The boom of startups all over the world has brought with it crowds of startups investors that are always on the lookout for the next “big” thing—big enough to make them millions in the process.
There are plenty of competitions, accelerator programs and other events that are all about helping startups find their angel of an investor whose going to help them reach the heights of startup success.
I guess every startup investor has their own mantra of what works and what doesn’t. Dave McClure recently took to Twitter to express his thoughts on what startup investors should and shouldn’t do.
If you’ve never heard of the name Dave McClure, you should know that he’s a founder of 500 Startups—a venture capital firm and startup incubator in Silicon Valley. Dave McClure has been part and parcel of the fabric of Silicon Valley for over 25 years.
Here are his 10 tweets of wisdom that you should pay attention to.
1. Stay away from business plan competitions.
Dave McClure believes that judging and rating an idea or a startup based on a business plan is an outdated practice. This will be a common theme among most of the tweets of wisdom and the underlying philosophy behind not doing so is that “expenses are certain but revenue is never certain.”
2. Asking for 3-5 year revenue projections is unrealistic.
Lies—I’ve always assumed that.
3. Stop guessing, start building.
The idea of building a minimum viable product to gauge customer demand is one that should be done more often. It should also be the way startup investors measure the actual potential and viability of a startup idea. Surely, customers don’t lie. Or do they?
4. Follow Tweets of Wisdom 1 & 2 or else…
Get yourself a table with the hypocrites of today.
5. Use the right metrics to select winning startups.
Early customer growth adoption charts along with product prototypes are reliable data to predict how a product will eventually turn out. At the end of the day, that’s one of most important things for startups around—how receptive are customers towards your product?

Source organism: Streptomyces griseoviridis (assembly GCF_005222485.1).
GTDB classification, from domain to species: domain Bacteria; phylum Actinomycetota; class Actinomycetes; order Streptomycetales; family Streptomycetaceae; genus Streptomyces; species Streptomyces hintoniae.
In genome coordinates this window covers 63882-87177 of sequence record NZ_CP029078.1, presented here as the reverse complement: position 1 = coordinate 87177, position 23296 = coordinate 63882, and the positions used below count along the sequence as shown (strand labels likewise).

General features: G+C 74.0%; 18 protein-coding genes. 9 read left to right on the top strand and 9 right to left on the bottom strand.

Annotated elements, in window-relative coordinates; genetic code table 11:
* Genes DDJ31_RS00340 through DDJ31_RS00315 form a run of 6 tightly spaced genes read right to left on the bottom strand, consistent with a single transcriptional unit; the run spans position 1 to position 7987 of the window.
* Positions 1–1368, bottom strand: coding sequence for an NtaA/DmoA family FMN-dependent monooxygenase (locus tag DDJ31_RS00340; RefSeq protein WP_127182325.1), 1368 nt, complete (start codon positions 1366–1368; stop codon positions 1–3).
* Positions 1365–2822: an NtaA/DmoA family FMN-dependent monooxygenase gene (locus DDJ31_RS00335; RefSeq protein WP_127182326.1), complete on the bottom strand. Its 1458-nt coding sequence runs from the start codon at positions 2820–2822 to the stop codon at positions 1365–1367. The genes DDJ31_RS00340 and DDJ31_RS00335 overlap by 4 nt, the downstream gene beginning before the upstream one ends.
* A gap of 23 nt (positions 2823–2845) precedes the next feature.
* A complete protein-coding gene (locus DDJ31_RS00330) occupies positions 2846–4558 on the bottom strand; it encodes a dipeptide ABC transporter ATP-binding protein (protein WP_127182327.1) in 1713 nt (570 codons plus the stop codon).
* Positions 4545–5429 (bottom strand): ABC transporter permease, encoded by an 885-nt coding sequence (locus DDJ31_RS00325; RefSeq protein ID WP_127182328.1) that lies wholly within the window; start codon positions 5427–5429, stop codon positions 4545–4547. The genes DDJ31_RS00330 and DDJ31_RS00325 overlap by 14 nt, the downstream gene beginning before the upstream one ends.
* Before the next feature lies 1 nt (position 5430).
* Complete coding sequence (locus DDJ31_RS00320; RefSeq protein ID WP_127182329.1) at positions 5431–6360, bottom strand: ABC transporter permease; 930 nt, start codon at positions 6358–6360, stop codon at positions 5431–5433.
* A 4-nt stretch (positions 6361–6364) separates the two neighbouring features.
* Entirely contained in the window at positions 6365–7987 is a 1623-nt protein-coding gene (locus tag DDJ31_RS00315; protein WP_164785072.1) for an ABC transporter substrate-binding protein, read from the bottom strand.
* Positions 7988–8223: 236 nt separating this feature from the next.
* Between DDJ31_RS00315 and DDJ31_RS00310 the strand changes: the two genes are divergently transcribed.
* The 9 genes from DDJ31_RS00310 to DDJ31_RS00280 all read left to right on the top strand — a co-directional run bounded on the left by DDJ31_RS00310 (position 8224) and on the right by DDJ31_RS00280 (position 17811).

6. Times have changed, get a move on.
Get with the current programme, folks.
7. Don’t fall for the theatrics.
Dave McClure used the term ‘screenwriters’ to reflect that presentations of business plans and revenue projections are just all part of a play and the business plan itself is just a meaningless script.
8. Business plans hinder startups from getting actual work done.
Three of the previous tweets of wisdom highlight the importance of judging startups based on how well their actual product functions and moving away from piles of documentation that doesn’t really achieve much. Basically, “less talking, more doing” is the way to go.
9. Summary: Prove your product.
This is the leaner way of both building a business and getting things done.
10. Where is the money going?
To gain the confidence of startup investors, instead of plucking revenue figures from the sky and putting up a show, startup founders should be honest and direct—explain to the investors what their hard earned money is for and how will it be used to improve the product.
You can read the full list of his tweets to startup investors on his Twitter account here.